At GLW, for example, there is no highly paid CEO or board of directors with huge resources and networks. It relies on the fundraising efforts of its supporters, barely gets by on a shoestring budget and relies on pro bono legal advice.

Wilson also said smaller operations “might just decide that it’s easier, more sensible, to not publish risky, challenging material” under Finkelstein’s proposed News Media Council.

The proposed scheme “could actually threaten the one, long-term solution we have to the problems of concentration and media power — the range of sustainable online alternatives. From a certain point of view, it begins to look like an impost on diversity and media freedom.”


There's something amiss and either Bob Brown is unclear about it or aware? It will affect all media and even as regulation of big media may be needed, the independant news media is a vital compnent of democracy and vox populi. Also, whose to say the governments would not abuse their powers when they have regulatory powers over news media. I am not saying it's not worth a look at however, thoughtful and all people's creative input is needed, not just Bob Browns and the governements associated with this idea. Thanks Carl
I like this article, and it makes sense to question if this is the answer to sharing the 'cake' more in news media.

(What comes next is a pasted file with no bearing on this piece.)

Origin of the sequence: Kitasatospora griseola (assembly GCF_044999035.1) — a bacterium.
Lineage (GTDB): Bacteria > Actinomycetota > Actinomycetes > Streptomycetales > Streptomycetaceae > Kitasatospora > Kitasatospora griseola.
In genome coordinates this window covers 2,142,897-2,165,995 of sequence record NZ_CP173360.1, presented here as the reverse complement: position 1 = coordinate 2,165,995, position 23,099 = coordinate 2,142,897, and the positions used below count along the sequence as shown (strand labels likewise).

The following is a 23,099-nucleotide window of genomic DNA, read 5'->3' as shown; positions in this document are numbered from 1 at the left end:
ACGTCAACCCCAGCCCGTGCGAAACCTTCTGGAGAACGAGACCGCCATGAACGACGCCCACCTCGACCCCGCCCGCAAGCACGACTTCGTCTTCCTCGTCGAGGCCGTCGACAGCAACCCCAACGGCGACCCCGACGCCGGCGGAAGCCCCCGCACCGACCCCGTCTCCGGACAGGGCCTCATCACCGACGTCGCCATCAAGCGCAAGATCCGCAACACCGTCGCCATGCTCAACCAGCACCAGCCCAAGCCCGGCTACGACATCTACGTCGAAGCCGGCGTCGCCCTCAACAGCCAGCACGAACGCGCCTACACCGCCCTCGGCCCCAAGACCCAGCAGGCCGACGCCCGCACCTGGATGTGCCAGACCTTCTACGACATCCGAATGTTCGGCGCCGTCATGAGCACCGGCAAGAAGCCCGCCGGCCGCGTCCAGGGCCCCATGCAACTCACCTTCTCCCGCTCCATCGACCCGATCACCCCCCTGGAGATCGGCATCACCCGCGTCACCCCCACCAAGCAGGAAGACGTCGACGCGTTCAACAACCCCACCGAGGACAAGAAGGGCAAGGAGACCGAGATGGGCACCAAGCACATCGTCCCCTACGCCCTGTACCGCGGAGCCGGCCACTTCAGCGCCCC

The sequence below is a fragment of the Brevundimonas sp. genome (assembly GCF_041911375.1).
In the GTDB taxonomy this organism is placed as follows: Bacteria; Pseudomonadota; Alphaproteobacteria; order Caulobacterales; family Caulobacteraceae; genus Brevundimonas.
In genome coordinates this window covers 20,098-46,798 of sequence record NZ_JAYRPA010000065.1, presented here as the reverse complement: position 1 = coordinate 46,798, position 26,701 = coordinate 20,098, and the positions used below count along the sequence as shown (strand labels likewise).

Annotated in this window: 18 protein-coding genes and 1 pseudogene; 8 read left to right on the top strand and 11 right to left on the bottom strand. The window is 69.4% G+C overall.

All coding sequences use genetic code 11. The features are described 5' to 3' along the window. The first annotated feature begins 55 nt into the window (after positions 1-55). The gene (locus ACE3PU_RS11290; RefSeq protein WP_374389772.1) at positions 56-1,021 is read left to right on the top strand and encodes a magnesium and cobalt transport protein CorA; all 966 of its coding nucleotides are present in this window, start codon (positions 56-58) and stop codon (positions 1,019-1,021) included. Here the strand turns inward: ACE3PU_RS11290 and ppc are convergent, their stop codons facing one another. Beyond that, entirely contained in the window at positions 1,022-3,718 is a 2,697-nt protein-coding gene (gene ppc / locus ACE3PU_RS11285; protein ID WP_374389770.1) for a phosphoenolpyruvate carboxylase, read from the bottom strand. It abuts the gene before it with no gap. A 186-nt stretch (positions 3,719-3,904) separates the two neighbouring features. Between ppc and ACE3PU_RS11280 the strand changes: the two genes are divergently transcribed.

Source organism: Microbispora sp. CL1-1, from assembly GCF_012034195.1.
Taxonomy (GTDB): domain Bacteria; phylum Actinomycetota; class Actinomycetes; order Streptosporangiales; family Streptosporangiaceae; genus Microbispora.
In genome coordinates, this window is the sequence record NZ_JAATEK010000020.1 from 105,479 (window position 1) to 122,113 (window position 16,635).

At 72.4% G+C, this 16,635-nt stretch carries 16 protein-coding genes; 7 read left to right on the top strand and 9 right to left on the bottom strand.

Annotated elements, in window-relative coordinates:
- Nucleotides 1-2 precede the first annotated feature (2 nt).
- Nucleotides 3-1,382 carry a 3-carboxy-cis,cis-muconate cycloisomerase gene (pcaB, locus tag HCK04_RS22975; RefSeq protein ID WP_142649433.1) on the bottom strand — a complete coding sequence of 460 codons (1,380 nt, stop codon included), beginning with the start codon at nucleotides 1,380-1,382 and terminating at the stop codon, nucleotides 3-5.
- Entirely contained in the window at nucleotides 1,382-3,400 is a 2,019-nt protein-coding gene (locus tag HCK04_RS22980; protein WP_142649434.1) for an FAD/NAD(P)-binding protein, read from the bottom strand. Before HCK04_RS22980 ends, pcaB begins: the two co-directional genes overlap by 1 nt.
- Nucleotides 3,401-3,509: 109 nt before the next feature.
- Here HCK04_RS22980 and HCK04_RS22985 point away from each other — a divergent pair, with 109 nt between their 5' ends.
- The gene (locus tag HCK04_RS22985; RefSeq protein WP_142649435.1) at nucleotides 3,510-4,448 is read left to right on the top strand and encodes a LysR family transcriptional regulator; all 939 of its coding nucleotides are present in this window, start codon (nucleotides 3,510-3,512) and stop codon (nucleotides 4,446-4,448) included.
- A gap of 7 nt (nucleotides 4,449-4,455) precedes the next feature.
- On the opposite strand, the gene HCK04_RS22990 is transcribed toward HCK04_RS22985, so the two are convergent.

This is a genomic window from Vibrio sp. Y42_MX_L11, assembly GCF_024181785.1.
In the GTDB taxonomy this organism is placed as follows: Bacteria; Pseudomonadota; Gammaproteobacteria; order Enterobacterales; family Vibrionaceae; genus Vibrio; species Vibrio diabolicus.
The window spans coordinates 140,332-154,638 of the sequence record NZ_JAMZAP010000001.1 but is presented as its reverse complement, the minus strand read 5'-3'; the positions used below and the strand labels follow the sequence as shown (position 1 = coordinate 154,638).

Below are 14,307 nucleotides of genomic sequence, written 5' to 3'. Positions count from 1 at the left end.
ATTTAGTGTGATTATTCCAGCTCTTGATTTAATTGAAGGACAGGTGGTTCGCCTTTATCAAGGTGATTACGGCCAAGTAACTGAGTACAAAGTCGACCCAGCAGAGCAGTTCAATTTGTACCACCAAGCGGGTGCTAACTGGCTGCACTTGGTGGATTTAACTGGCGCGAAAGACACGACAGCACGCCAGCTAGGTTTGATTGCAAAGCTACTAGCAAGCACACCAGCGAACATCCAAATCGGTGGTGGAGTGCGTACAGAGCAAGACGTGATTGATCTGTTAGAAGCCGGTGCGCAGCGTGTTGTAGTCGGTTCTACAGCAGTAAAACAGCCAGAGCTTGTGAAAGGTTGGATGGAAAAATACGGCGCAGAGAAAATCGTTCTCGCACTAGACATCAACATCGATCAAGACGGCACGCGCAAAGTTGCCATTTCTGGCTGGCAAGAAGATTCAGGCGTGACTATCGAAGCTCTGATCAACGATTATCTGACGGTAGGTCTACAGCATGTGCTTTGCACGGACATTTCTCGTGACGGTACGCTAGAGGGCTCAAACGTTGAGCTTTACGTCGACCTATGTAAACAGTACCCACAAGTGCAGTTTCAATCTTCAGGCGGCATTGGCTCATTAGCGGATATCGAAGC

In our Murdochcracy no one opposes his interests, really. Regulation will only apply to stifle small independent media organisations, whilst the corporate propagandists and their fascist owners run riot over anybody and anything that stands in the way of their commercial and advertising interests. This is why Australians are some of the most uninformed and misinformed people in the world (and therefore ignorant) - and will continue to be so.
Murdoch and his empire do monoplise the news media and yes the article about a whitwash' rings true to me. "Outfoxed" was it the movie was informative. Have I got the right title, I'm inundated with papers here, We can't push away the puppeteers, and that big M news and other media bends and distorts the news so people too many Australians are, in either confusion and go with the flow, or plain uninformed. I think the changes to media law would also have no effect except on the alternative news media, and that's not on. yet look at how many people are not complaining, yet. I'm so unsure why Bob Brown and Stephen Conroy want this to happen, is it power and influence at it's worst with them on this matter? With all the very best to alternative media and the people being informed not misinformed. Thanks Abi(gail)